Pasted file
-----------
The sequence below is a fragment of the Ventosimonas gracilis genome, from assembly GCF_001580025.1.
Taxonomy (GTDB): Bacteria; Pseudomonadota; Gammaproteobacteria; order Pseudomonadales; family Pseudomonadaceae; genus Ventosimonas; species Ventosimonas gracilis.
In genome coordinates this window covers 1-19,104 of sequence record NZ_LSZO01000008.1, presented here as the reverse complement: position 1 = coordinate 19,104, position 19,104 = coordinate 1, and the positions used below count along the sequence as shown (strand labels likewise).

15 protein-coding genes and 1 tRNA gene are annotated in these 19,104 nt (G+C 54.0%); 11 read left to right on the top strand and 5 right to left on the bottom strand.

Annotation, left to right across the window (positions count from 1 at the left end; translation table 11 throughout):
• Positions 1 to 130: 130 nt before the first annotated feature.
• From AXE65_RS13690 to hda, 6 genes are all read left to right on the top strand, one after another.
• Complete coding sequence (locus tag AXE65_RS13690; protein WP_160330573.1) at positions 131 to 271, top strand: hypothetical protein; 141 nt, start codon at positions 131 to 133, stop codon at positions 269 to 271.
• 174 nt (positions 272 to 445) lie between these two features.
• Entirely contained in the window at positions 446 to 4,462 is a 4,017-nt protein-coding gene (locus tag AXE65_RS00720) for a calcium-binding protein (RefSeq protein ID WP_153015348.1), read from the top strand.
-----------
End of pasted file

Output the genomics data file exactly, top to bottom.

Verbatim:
The sequence below is a fragment of the Ventosimonas gracilis genome, from assembly GCF_001580025.1.
Taxonomy (GTDB): Bacteria; Pseudomonadota; Gammaproteobacteria; order Pseudomonadales; family Pseudomonadaceae; genus Ventosimonas; species Ventosimonas gracilis.
In genome coordinates this window covers 1-19,104 of sequence record NZ_LSZO01000008.1, presented here as the reverse complement: position 1 = coordinate 19,104, position 19,104 = coordinate 1, and the positions used below count along the sequence as shown (strand labels likewise).

15 protein-coding genes and 1 tRNA gene are annotated in these 19,104 nt (G+C 54.0%); 11 read left to right on the top strand and 5 right to left on the bottom strand.

Annotation, left to right across the window (positions count from 1 at the left end; translation table 11 throughout):
• Positions 1 to 130: 130 nt before the first annotated feature.
• From AXE65_RS13690 to hda, 6 genes are all read left to right on the top strand, one after another.
• Complete coding sequence (locus tag AXE65_RS13690; protein WP_160330573.1) at positions 131 to 271, top strand: hypothetical protein; 141 nt, start codon at positions 131 to 133, stop codon at positions 269 to 271.
• 174 nt (positions 272 to 445) lie between these two features.
• Entirely contained in the window at positions 446 to 4,462 is a 4,017-nt protein-coding gene (locus tag AXE65_RS00720) for a calcium-binding protein (RefSeq protein ID WP_153015348.1), read from the top strand.